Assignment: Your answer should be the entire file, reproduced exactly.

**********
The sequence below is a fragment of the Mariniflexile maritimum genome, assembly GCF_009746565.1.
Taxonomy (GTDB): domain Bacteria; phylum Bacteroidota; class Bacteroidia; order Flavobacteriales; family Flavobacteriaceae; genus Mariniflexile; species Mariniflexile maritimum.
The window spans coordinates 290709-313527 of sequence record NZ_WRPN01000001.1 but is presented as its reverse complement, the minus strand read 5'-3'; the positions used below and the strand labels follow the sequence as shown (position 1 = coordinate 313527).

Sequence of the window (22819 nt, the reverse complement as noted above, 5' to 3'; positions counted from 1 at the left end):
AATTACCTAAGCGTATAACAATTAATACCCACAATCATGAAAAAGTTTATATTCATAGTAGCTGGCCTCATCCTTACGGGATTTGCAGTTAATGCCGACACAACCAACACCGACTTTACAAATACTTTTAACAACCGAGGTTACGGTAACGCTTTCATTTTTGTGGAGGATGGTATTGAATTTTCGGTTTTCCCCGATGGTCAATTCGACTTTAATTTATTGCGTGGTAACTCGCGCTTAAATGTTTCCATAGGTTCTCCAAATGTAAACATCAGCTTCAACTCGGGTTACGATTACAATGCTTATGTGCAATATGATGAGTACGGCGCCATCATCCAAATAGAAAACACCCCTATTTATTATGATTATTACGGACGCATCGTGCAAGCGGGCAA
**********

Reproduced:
The sequence below is a fragment of the Mariniflexile maritimum genome, assembly GCF_009746565.1.
Taxonomy (GTDB): domain Bacteria; phylum Bacteroidota; class Bacteroidia; order Flavobacteriales; family Flavobacteriaceae; genus Mariniflexile; species Mariniflexile maritimum.
The window spans coordinates 290709-313527 of sequence record NZ_WRPN01000001.1 but is presented as its reverse complement, the minus strand read 5'-3'; the positions used below and the strand labels follow the sequence as shown (position 1 = coordinate 313527).

Sequence of the window (22819 nt, the reverse complement as noted above, 5' to 3'; positions counted from 1 at the left end):
AATTACCTAAGCGTATAACAATTAATACCCACAATCATGAAAAAGTTTATATTCATAGTAGCTGGCCTCATCCTTACGGGATTTGCAGTTAATGCCGACACAACCAACACCGACTTTACAAATACTTTTAACAACCGAGGTTACGGTAACGCTTTCATTTTTGTGGAGGATGGTATTGAATTTTCGGTTTTCCCCGATGGTCAATTCGACTTTAATTTATTGCGTGGTAACTCGCGCTTAAATGTTTCCATAGGTTCTCCAAATGTAAACATCAGCTTCAACTCGGGTTACGATTACAATGCTTATGTGCAATATGATGAGTACGGCGCCATCATCCAAATAGAAAACACCCCTATTTATTATGATTATTACGGACGCATCGTGCAAGCGGGCAA